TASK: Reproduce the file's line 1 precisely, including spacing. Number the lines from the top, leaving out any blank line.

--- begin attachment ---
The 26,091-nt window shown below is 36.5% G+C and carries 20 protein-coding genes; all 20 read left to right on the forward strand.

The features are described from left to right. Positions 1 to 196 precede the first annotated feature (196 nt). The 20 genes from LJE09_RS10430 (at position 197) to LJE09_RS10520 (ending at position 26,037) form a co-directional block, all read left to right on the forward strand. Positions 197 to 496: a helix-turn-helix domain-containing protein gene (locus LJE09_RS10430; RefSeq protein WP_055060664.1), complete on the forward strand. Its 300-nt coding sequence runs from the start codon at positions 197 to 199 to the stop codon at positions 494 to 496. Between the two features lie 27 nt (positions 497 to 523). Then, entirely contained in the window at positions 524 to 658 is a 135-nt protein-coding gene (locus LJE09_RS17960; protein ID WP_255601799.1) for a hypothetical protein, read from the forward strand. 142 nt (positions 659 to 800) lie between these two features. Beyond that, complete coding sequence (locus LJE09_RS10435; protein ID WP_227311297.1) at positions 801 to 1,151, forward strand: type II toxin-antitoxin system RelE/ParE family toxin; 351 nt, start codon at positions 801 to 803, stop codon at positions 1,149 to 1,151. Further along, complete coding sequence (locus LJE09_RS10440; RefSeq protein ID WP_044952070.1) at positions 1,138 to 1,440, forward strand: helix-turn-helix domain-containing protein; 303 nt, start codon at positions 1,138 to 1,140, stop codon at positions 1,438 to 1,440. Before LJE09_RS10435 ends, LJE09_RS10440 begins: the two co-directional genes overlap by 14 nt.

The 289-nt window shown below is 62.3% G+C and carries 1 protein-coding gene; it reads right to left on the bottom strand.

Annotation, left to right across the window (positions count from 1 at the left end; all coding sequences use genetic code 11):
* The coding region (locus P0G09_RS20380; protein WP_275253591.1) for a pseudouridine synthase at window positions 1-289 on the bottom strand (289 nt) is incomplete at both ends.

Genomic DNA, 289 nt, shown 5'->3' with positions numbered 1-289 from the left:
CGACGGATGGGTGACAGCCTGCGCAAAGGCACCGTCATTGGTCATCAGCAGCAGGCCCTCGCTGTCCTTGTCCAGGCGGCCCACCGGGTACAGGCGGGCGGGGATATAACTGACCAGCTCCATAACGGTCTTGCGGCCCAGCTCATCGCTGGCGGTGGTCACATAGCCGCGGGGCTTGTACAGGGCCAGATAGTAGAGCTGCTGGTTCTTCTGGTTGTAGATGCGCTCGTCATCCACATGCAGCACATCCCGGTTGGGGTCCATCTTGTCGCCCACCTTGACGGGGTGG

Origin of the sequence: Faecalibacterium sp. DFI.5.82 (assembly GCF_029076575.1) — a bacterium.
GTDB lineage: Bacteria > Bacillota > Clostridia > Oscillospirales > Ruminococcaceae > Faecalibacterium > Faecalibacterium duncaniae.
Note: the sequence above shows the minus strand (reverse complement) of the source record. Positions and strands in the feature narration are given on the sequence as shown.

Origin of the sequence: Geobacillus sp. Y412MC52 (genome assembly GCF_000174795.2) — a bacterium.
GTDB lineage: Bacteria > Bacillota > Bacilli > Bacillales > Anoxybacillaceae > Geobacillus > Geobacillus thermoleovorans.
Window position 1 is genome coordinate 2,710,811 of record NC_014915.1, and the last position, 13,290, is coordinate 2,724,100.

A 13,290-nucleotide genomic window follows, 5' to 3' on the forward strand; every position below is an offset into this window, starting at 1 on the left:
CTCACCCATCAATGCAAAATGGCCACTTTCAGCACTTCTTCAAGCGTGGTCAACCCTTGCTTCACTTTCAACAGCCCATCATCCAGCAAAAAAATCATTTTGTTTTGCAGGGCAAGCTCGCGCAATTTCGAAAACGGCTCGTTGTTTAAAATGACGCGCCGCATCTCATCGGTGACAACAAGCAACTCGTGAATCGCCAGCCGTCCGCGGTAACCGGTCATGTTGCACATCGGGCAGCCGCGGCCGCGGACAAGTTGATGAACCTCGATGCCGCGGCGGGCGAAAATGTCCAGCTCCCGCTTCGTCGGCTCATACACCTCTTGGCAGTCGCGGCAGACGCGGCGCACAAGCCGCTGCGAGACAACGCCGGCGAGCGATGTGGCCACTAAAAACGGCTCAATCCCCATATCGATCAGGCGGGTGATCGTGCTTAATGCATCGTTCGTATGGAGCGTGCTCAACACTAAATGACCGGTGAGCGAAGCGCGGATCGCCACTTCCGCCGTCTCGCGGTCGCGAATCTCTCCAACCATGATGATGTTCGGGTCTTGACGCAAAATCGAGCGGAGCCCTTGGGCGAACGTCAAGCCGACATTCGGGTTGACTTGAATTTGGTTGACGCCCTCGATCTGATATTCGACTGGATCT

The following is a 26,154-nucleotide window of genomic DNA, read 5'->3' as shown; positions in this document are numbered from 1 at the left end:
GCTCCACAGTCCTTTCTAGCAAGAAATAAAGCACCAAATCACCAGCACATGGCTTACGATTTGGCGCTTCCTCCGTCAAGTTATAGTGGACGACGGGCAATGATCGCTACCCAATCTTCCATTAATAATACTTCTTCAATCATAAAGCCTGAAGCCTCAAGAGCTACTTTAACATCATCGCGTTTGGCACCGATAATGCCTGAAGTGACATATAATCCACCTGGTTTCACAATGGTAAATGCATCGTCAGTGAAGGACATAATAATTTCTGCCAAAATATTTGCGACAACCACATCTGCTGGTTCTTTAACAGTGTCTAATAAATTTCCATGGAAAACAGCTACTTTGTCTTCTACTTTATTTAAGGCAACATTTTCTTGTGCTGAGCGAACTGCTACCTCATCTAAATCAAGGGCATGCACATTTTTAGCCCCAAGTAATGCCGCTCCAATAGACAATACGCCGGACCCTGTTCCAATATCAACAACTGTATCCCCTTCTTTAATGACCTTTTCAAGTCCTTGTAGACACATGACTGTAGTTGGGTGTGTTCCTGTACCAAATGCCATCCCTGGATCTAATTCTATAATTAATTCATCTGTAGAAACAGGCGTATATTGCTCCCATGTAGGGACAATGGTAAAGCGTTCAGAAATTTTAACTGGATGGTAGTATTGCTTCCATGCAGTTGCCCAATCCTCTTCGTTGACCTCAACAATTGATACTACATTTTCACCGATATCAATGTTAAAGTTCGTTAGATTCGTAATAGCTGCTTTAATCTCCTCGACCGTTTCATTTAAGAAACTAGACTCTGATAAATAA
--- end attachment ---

The 26,091-nt window shown below is 36.5% G+C and carries 20 protein-coding genes; all 20 read left to right on the forward strand.